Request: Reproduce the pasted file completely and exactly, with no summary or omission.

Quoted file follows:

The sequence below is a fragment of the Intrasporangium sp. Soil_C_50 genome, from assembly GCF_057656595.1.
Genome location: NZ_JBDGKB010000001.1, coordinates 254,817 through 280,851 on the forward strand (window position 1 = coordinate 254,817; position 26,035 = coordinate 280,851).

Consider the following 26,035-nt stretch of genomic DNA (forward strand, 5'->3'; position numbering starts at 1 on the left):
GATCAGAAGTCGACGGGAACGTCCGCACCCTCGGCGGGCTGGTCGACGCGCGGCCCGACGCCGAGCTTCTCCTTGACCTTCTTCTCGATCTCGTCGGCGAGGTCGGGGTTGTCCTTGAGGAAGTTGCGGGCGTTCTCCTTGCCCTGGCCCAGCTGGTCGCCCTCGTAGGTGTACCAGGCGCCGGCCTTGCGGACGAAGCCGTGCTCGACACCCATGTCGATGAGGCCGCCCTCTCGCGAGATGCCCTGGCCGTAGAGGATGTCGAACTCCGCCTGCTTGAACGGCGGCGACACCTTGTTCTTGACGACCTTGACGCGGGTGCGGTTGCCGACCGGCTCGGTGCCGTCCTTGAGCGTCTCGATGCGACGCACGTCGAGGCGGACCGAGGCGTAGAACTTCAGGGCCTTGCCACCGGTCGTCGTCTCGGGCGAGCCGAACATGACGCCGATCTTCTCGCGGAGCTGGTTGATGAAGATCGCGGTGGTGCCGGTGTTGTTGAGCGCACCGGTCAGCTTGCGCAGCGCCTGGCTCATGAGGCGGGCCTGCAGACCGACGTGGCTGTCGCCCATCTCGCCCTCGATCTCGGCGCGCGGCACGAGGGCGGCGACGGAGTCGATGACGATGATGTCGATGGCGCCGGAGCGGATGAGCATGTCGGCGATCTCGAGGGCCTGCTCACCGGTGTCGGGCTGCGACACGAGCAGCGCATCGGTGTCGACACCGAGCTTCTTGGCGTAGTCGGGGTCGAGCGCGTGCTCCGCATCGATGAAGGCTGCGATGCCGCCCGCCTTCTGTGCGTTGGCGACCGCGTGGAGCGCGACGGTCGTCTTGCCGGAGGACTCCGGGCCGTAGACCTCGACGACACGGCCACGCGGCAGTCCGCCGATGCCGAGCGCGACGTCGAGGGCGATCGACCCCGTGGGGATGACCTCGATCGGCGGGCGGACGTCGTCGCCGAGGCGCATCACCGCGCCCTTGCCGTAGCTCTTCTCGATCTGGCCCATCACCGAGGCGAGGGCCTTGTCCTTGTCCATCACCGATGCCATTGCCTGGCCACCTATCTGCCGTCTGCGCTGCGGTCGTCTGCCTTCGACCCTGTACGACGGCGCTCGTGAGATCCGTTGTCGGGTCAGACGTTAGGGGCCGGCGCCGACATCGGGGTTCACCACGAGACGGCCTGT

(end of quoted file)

The sequence below is a fragment of the Intrasporangium sp. Soil_C_50 genome, from assembly GCF_057656595.1.
Genome location: NZ_JBDGKB010000001.1, coordinates 254,817 through 280,851 on the forward strand (window position 1 = coordinate 254,817; position 26,035 = coordinate 280,851).

Consider the following 26,035-nt stretch of genomic DNA (forward strand, 5'->3'; position numbering starts at 1 on the left):
GATCAGAAGTCGACGGGAACGTCCGCACCCTCGGCGGGCTGGTCGACGCGCGGCCCGACGCCGAGCTTCTCCTTGACCTTCTTCTCGATCTCGTCGGCGAGGTCGGGGTTGTCCTTGAGGAAGTTGCGGGCGTTCTCCTTGCCCTGGCCCAGCTGGTCGCCCTCGTAGGTGTACCAGGCGCCGGCCTTGCGGACGAAGCCGTGCTCGACACCCATGTCGATGAGGCCGCCCTCTCGCGAGATGCCCTGGCCGTAGAGGATGTCGAACTCCGCCTGCTTGAACGGCGGCGACACCTTGTTCTTGACGACCTTGACGCGGGTGCGGTTGCCGACCGGCTCGGTGCCGTCCTTGAGCGTCTCGATGCGACGCACGTCGAGGCGGACCGAGGCGTAGAACTTCAGGGCCTTGCCACCGGTCGTCGTCTCGGGCGAGCCGAACATGACGCCGATCTTCTCGCGGAGCTGGTTGATGAAGATCGCGGTGGTGCCGGTGTTGTTGAGCGCACCGGTCAGCTTGCGCAGCGCCTGGCTCATGAGGCGGGCCTGCAGACCGACGTGGCTGTCGCCCATCTCGCCCTCGATCTCGGCGCGCGGCACGAGGGCGGCGACGGAGTCGATGACGATGATGTCGATGGCGCCGGAGCGGATGAGCATGTCGGCGATCTCGAGGGCCTGCTCACCGGTGTCGGGCTGCGACACGAGCAGCGCATCGGTGTCGACACCGAGCTTCTTGGCGTAGTCGGGGTCGAGCGCGTGCTCCGCATCGATGAAGGCTGCGATGCCGCCCGCCTTCTGTGCGTTGGCGACCGCGTGGAGCGCGACGGTCGTCTTGCCGGAGGACTCCGGGCCGTAGACCTCGACGACACGGCCACGCGGCAGTCCGCCGATGCCGAGCGCGACGTCGAGGGCGATCGACCCCGTGGGGATGACCTCGATCGGCGGGCGGACGTCGTCGCCGAGGCGCATCACCGCGCCCTTGCCGTAGCTCTTCTCGATCTGGCCCATCACCGAGGCGAGGGCCTTGTCCTTGTCCATCACCGATGCCATTGCCTGGCCACCTATCTGCCGTCTGCGCTGCGGTCGTCTGCCTTCGACCCTGTACGACGGCGCTCGTGAGATCCGTTGTCGGGTCAGACGTTAGGGGCCGGCGCCGACATCGGGGTTCACCACGAGACGGCCTGT